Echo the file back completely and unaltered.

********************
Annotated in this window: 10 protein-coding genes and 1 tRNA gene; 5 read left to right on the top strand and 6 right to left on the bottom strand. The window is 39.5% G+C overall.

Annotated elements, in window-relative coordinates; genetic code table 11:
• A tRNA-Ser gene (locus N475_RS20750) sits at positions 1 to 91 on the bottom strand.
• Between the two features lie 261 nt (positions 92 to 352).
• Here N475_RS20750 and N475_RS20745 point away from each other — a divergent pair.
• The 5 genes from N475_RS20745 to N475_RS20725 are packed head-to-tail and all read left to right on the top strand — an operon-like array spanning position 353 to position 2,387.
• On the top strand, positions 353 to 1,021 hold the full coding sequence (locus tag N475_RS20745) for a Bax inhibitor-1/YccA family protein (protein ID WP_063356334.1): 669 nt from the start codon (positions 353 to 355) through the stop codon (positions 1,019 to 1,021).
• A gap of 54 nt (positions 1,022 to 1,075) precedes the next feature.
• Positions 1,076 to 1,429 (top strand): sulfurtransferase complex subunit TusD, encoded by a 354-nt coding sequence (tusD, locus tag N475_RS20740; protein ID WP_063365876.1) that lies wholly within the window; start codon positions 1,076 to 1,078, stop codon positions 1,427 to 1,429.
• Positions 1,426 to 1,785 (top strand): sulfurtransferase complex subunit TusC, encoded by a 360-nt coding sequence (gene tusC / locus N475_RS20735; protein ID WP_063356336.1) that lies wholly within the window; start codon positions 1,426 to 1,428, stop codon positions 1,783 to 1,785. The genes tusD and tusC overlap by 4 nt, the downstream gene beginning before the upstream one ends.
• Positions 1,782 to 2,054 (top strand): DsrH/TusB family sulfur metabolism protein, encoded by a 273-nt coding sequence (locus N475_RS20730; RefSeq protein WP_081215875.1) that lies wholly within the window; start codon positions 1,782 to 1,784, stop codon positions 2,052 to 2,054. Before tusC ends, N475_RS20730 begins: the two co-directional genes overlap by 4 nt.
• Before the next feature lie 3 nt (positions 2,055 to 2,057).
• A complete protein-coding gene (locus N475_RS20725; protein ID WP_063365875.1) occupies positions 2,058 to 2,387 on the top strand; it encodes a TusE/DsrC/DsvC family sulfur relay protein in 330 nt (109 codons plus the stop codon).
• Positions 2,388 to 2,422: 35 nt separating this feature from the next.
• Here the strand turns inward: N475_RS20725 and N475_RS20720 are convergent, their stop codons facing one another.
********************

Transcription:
Annotated in this window: 10 protein-coding genes and 1 tRNA gene; 5 read left to right on the top strand and 6 right to left on the bottom strand. The window is 39.5% G+C overall.

Annotated elements, in window-relative coordinates; genetic code table 11:
• A tRNA-Ser gene (locus N475_RS20750) sits at positions 1 to 91 on the bottom strand.
• Between the two features lie 261 nt (positions 92 to 352).
• Here N475_RS20750 and N475_RS20745 point away from each other — a divergent pair.
• The 5 genes from N475_RS20745 to N475_RS20725 are packed head-to-tail and all read left to right on the top strand — an operon-like array spanning position 353 to position 2,387.
• On the top strand, positions 353 to 1,021 hold the full coding sequence (locus tag N475_RS20745) for a Bax inhibitor-1/YccA family protein (protein ID WP_063356334.1): 669 nt from the start codon (positions 353 to 355) through the stop codon (positions 1,019 to 1,021).
• A gap of 54 nt (positions 1,022 to 1,075) precedes the next feature.
• Positions 1,076 to 1,429 (top strand): sulfurtransferase complex subunit TusD, encoded by a 354-nt coding sequence (tusD, locus tag N475_RS20740; protein ID WP_063365876.1) that lies wholly within the window; start codon positions 1,076 to 1,078, stop codon positions 1,427 to 1,429.
• Positions 1,426 to 1,785 (top strand): sulfurtransferase complex subunit TusC, encoded by a 360-nt coding sequence (gene tusC / locus N475_RS20735; protein ID WP_063356336.1) that lies wholly within the window; start codon positions 1,426 to 1,428, stop codon positions 1,783 to 1,785. The genes tusD and tusC overlap by 4 nt, the downstream gene beginning before the upstream one ends.
• Positions 1,782 to 2,054 (top strand): DsrH/TusB family sulfur metabolism protein, encoded by a 273-nt coding sequence (locus N475_RS20730; RefSeq protein WP_081215875.1) that lies wholly within the window; start codon positions 1,782 to 1,784, stop codon positions 2,052 to 2,054. Before tusC ends, N475_RS20730 begins: the two co-directional genes overlap by 4 nt.
• Before the next feature lie 3 nt (positions 2,055 to 2,057).
• A complete protein-coding gene (locus N475_RS20725; protein ID WP_063365875.1) occupies positions 2,058 to 2,387 on the top strand; it encodes a TusE/DsrC/DsvC family sulfur relay protein in 330 nt (109 codons plus the stop codon).
• Positions 2,388 to 2,422: 35 nt separating this feature from the next.
• Here the strand turns inward: N475_RS20725 and N475_RS20720 are convergent, their stop codons facing one another.